Figure 1.3 When examining the ankle it is useful to place the forearm along the sole of the foot to isolate the ankle movement from the midfoot.
The range of motion in the subtalar joint is most accurately assessed prone with the knee flexed; however, the inconvenience to the patient is rarely necessary and examination can usually be undertaken with the patient sitting. It is usually sufficient to compare the two sides, expressing the range of movement as a percentage of the normal side. The patient remains seated and the calcaneus is aligned with the tibia. The heel is then moved from inversion to eversion. The normal subtalar joint range of movement is about 20 to 60°, with twice as much inversion as eversion.
The range of first TMTJ motion is difficult to test accurately, nevertheless it is more important to assess stability than range. The foot is taken in two hands, one hand taking the first ray in isolation, the other hand taking the lateral four rays. The two hands are then moved dorsally and plantarwards. If the inferior aspect of the first metatarsal does not reach that of the lesser rays the first ray is considered stiff, whereas if it dorsiflexes above the dorsal aspect of the lesser rays, the first ray is considered hypermobile.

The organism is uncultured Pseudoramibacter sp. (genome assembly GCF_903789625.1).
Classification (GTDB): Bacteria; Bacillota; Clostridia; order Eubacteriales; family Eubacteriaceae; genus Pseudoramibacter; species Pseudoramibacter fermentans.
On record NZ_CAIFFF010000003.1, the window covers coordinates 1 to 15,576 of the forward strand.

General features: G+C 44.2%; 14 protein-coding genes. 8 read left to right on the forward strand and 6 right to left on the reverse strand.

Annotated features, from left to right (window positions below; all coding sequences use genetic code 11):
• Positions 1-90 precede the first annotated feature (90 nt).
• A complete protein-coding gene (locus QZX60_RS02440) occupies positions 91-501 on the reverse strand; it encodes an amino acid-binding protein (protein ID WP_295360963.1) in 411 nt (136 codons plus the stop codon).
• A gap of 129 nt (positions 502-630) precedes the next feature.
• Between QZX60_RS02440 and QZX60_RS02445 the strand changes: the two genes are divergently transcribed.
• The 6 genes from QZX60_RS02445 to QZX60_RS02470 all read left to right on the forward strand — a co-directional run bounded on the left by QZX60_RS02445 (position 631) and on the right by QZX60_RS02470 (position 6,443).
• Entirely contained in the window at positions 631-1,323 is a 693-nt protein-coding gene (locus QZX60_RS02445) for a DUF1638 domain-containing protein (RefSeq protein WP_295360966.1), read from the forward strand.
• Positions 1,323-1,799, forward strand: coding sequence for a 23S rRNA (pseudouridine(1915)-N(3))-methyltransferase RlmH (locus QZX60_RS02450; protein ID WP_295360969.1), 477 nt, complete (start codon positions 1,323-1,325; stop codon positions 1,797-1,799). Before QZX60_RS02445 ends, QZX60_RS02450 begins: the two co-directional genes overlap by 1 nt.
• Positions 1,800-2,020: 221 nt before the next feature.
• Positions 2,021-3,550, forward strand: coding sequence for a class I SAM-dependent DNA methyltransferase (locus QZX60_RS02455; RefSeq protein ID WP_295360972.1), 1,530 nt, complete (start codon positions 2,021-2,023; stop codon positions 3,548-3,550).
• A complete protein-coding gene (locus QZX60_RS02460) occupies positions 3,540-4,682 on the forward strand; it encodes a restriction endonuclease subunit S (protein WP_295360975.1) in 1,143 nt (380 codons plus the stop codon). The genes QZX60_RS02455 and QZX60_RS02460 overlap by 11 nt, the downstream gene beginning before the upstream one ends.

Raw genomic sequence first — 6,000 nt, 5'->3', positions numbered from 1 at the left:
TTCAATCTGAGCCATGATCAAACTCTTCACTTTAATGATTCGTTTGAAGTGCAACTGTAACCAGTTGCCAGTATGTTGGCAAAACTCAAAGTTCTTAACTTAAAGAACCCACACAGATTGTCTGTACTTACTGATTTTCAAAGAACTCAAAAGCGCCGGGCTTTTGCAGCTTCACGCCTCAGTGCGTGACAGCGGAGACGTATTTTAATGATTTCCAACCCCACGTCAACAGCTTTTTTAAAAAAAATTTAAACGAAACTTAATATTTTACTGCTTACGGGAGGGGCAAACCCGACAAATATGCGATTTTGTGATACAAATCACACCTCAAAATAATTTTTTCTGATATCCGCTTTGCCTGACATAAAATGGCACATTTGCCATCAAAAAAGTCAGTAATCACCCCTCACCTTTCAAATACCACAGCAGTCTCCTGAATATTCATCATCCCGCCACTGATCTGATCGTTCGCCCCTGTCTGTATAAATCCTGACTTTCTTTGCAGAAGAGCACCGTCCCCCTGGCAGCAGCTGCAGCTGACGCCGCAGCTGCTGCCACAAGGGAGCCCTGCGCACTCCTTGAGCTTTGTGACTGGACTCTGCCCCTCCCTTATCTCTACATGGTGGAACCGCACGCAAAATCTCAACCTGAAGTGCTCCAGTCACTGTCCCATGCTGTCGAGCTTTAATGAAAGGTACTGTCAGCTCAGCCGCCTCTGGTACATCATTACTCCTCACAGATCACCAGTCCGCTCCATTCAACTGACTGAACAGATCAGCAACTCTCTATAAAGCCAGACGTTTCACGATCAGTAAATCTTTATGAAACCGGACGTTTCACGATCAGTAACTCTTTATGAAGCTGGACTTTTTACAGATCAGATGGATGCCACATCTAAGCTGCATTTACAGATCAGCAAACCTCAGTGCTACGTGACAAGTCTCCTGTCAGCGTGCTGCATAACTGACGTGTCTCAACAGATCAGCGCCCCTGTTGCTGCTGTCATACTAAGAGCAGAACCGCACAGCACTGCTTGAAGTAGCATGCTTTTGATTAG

The metatarsophalangeal joints (MTPJs) are assessed individually. Pain at the limits of movement of the first MTPJ is assessed. Midrange pain of the first MTPJ is recorded, as this helps determine if a patient is suitable for a cheilectomy to treat hallux rigidus.
The Relationship Between the Hindfoot and Forefoot
The ability of the midfoot to compensate for hindfoot position is core to understanding foot and ankle pathology, as well as the establishment of a plantigrade foot with varying hindfoot morphologies.
Imagine a theoretical solid foot, where no movement, or compensation, were possible. If the heel is placed in varus, the forefoot will twist so that the first ray is elevated (forefoot varus). In such a foot weight bearing will lead to pressure and symptoms under the entire lateral border of the foot, often with a callus under the fifth metatarsal base and head. Thus compensation for the forefoot varus is necessary. This compensation occurs through rotation in the midfoot, thus forefoot valgus compensates for hindfoot varus. On the other hand, a valgus hindfoot requires a compensatory forefoot varus to elevate the first ray. These compensatory rotations of the forefoot occur in the coronal plane, and are fundamental to maintain a plantigrade foot.